Facebook disagrees with Google on net neutrality

12 Aug 2010

Social networking giant Facebook – the second most visited site in the world after Google – has slammed the search giant’s tack on net neutrality and has called for an open internet open to innovators, regardless of size or wealth.

The social network said last night that preserving an open internet for all wired and wireless networks is paramount.

On Monday Google CEO Eric Schmidt and Ivan Seidenberg, chairman and CEO of Verizon, introduced a joint proposal on net neutrality that takes the form of a suggested legislative framework for consideration by law-makers, and is laid out here.

The proposed framework, they say, gives the FCC a role carefully tailored for the new world of broadband, while also allowing broadband providers the flexibility to manage their networks and provide new types of online services.

However, the proposal has been dubbed a “doomsday scenario” by critics who say they believe Google has betrayed the principles of net neutrality. Google vehemently denies this and Schmidt has said Google continues to believe in an open internet where broadband providers cannot priortise the traffic of certain companies.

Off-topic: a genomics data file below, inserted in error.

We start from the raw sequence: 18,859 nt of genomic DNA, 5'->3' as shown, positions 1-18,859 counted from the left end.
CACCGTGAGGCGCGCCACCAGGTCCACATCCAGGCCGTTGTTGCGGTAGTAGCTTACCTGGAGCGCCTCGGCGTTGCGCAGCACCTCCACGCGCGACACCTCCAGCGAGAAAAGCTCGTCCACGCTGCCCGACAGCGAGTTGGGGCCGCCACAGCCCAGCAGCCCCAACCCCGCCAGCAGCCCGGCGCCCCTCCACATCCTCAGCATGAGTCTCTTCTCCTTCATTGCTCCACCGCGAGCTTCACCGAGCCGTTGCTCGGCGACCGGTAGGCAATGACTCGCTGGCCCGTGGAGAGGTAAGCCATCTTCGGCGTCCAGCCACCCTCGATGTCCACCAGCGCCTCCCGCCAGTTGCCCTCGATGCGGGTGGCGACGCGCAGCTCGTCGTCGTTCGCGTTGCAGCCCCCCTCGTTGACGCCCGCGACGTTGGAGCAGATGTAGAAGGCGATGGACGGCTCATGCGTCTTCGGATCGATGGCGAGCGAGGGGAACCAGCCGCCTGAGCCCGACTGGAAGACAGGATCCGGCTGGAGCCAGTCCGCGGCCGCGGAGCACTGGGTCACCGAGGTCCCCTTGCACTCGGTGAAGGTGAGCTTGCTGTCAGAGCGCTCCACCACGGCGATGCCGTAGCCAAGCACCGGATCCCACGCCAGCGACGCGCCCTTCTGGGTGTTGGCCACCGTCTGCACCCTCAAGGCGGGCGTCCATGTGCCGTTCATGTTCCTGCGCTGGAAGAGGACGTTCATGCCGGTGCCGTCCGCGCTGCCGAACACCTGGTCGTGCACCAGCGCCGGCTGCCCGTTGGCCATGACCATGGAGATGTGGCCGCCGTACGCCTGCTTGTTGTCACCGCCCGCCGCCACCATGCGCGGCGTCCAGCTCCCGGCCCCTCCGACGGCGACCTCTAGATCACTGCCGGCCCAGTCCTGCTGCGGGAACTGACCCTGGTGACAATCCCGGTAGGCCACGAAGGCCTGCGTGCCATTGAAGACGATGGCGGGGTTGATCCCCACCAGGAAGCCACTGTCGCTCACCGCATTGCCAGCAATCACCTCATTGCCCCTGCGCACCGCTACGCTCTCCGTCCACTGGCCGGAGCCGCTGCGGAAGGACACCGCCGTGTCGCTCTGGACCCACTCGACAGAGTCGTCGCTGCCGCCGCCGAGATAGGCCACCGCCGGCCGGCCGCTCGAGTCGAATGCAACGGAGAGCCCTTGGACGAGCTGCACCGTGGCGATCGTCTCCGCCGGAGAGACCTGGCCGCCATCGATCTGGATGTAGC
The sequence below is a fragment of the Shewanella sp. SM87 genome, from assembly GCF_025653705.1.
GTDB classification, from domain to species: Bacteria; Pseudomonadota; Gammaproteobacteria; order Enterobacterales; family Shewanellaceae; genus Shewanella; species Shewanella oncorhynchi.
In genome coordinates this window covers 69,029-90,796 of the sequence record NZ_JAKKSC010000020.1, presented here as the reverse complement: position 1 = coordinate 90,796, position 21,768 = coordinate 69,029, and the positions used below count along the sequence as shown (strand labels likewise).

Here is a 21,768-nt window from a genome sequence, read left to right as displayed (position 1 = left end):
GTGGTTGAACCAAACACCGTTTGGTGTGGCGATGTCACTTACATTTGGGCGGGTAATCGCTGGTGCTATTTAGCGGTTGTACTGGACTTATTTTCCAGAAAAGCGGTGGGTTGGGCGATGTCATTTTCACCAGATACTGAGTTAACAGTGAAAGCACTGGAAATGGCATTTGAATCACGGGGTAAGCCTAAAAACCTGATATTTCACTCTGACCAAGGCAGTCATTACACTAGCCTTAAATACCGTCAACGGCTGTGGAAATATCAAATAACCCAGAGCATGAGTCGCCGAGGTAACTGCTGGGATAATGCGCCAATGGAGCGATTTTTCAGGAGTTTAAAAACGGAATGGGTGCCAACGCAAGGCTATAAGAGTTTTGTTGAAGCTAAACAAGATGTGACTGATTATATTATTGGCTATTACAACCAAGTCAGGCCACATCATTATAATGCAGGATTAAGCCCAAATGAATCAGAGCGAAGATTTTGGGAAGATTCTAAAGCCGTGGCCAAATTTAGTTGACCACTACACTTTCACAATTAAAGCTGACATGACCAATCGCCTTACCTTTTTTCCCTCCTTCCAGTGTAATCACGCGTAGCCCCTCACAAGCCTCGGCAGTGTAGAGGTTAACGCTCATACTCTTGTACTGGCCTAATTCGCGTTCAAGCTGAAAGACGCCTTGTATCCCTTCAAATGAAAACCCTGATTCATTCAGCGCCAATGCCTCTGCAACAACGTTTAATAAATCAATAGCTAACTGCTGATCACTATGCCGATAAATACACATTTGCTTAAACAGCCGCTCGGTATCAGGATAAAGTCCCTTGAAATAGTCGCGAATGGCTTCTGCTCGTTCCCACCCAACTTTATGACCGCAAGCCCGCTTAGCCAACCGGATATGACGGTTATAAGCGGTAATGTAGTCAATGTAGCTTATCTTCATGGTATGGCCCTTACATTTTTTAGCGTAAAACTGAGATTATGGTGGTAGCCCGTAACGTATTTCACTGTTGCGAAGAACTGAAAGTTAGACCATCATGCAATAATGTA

Enter the social network

Last night Facebook rowed in and appeared to take Google to task, particularly over any moves to have separate policy for wired and wireless networks.

“Facebook continues to support principles of net neutrality for both landline and wireless networks,” the company said.

“Preserving an open internet that is accessible to innovators — regardless of their size or wealth — will promote a vibrant and competitive marketplace where consumers have ultimate control over the content and services delivered through their Internet connections.”

This is one debate that is not going to go away now that Facebook has entered the arena. As one of the world’s most visited sites and one that will be basing its future growth heavily on the rise and rise of smartphones, its views are worth noting.

In the past month Facebook passed through the 500 million user milestone, which includes 1.7 million users in Ireland. The company is tipped to make US$800m in advertising next year.

John Kennedy is a journalist who served as editor of Silicon Republic for 17 years